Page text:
November 14, 2017

Comics, Taxes, and Civil Rights

Winnipeg high school student Elly Hooker has won a national award for the comic she created which tells the story of Nova Scotian Viola Desmond's fight for civil rights. Ms. Desmond, born in Halifax, became famous in 1946 for refusing to sit in a segregated area of a New Glasgow, Nova Scotia, movie theater.  She didn't realize that the ticket she had bought was only good for a balcony seat, where all African-Canadians had to sit. Downstairs seating was only for white Canadians. She wanted to purchase a downstairs ticket but the cashier refused. When she tried to take a downstairs seat, police arrested her. The next day, she paid a fine for refusing to pay the one cent difference between the ticket prices (based on the "amusement tax" due to the provincial government).

She eventually appealed to the courts. Although she died in 1965, her sister continued the fight for her. In 2010, the then Lieutenant-Governor of Nova Scotia granted Ms. Desmond a pardon. In 2016, the Bank of Canada chose Viola Desmond as the first Canadian woman to appear on a Canadian banknote (the ten-dollar bill).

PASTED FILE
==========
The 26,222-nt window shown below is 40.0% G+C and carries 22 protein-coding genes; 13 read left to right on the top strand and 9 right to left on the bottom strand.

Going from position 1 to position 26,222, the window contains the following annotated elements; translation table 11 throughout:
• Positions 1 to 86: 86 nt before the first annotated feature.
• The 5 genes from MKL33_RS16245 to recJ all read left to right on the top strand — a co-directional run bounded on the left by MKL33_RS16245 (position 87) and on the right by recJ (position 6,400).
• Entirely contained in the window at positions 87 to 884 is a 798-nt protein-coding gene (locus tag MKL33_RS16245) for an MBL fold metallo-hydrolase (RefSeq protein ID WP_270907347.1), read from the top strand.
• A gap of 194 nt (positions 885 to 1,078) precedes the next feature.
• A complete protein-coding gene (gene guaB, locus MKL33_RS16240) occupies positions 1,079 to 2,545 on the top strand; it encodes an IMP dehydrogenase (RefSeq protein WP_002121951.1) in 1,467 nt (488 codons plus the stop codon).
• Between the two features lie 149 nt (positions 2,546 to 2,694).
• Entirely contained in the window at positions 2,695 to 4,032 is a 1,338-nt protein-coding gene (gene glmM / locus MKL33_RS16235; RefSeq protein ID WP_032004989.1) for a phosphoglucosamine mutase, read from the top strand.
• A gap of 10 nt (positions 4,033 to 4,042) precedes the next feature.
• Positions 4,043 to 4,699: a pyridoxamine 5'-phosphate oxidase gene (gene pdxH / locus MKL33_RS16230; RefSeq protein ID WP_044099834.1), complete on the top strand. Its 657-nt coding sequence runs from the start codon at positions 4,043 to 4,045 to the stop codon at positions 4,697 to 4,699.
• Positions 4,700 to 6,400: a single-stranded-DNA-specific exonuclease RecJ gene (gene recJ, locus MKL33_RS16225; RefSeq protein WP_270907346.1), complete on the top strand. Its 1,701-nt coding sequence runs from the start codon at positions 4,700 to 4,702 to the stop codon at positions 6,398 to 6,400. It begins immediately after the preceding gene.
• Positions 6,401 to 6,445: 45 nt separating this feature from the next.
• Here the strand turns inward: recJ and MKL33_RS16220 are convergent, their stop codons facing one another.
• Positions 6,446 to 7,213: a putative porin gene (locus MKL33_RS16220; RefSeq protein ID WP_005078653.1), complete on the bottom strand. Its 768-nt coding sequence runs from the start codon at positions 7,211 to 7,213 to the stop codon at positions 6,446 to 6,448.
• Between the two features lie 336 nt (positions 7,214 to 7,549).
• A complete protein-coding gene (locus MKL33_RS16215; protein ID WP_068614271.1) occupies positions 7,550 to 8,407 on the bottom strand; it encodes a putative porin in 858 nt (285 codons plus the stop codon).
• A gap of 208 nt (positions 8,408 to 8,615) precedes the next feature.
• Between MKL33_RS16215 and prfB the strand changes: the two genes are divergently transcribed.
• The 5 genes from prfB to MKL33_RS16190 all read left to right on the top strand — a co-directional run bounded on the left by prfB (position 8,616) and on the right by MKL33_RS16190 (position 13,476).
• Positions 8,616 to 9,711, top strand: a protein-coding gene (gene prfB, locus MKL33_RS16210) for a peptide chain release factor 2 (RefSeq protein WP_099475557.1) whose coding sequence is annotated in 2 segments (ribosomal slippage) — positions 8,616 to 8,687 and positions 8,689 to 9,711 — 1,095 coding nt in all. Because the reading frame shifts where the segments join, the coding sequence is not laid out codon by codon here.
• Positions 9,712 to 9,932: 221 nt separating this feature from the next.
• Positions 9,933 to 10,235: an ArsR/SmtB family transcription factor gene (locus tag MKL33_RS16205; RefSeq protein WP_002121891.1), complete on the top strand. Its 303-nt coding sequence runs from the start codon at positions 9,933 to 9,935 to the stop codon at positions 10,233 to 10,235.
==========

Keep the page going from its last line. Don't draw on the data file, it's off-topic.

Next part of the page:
Ms. Hooker will receive the Kayak Kids' Illustrated History Challenge in Ottawa for her comic celebrating Viola Desmond.

A short Viola Desmond bibliography below:

Heritage Minutes: Viola Desmond; Historica Canada: Heritage Minutes

How Civil Rights Icon Viola Desmond Helped Change Course of Canadian History

The Story of Viola Desmond, "Canada's Rosa Parks"

Who's the Woman on Canada's New $10 Bill? A Viola Desmond Primer

No comments: